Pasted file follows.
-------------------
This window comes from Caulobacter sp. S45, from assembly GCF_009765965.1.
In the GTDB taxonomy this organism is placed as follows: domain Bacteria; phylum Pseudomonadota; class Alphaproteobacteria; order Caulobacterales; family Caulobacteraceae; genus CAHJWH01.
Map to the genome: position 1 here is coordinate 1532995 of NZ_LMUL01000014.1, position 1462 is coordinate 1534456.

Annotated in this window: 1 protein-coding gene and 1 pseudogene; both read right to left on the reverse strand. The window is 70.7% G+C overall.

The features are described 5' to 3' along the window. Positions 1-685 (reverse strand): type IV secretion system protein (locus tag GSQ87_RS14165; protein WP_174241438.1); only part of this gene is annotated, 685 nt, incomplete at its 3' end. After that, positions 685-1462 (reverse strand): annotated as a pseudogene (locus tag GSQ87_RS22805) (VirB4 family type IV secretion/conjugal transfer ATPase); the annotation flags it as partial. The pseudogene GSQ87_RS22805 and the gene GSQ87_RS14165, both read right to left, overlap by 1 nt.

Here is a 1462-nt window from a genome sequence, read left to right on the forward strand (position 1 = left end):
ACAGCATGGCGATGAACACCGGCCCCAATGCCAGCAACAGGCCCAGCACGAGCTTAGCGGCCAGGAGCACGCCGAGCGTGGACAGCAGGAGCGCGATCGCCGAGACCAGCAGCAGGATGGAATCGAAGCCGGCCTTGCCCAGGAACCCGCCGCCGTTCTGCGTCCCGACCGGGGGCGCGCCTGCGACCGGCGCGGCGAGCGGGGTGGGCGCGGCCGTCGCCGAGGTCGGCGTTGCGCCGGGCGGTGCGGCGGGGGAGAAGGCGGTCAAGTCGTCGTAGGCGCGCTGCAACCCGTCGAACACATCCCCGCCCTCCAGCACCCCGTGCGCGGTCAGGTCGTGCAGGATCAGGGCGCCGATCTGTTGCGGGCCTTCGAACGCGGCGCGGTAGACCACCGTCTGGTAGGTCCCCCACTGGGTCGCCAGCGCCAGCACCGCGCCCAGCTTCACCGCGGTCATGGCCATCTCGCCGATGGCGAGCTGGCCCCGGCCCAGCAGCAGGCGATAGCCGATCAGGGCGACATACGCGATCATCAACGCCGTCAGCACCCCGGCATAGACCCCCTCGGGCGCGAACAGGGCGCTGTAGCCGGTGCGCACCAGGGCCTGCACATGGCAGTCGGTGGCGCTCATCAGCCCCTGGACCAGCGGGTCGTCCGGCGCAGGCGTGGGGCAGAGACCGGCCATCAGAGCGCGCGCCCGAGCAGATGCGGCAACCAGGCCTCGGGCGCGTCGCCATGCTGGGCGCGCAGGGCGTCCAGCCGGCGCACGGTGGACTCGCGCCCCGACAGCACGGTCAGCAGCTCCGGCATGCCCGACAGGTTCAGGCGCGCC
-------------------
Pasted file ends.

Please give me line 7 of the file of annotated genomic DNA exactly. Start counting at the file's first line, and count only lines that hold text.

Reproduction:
ACAGCATGGCGATGAACACCGGCCCCAATGCCAGCAACAGGCCCAGCACGAGCTTAGCGGCCAGGAGCACGCCGAGCGTGGACAGCAGGAGCGCGATCGCCGAGACCAGCAGCAGGATGGAATCGAAGCCGGCCTTGCCCAGGAACCCGCCGCCGTTCTGCGTCCCGACCGGGGGCGCGCCTGCGACCGGCGCGGCGAGCGGGGTGGGCGCGGCCGTCGCCGAGGTCGGCGTTGCGCCGGGCGGTGCGGCGGGGGAGAAGGCGGTCAAGTCGTCGTAGGCGCGCTGCAACCCGTCGAACACATCCCCGCCCTCCAGCACCCCGTGCGCGGTCAGGTCGTGCAGGATCAGGGCGCCGATCTGTTGCGGGCCTTCGAACGCGGCGCGGTAGACCACCGTCTGGTAGGTCCCCCACTGGGTCGCCAGCGCCAGCACCGCGCCCAGCTTCACCGCGGTCATGGCCATCTCGCCGATGGCGAGCTGGCCCCGGCCCAGCAGCAGGCGATAGCCGATCAGGGCGACATACGCGATCATCAACGCCGTCAGCACCCCGGCATAGACCCCCTCGGGCGCGAACAGGGCGCTGTAGCCGGTGCGCACCAGGGCCTGCACATGGCAGTCGGTGGCGCTCATCAGCCCCTGGACCAGCGGGTCGTCCGGCGCAGGCGTGGGGCAGAGACCGGCCATCAGAGCGCGCGCCCGAGCAGATGCGGCAACCAGGCCTCGGGCGCGTCGCCATGCTGGGCGCGCAGGGCGTCCAGCCGGCGCACGGTGGACTCGCGCCCCGACAGCACGGTCAGCAGCTCCGGCATGCCCGACAGGTTCAGGCGCGCC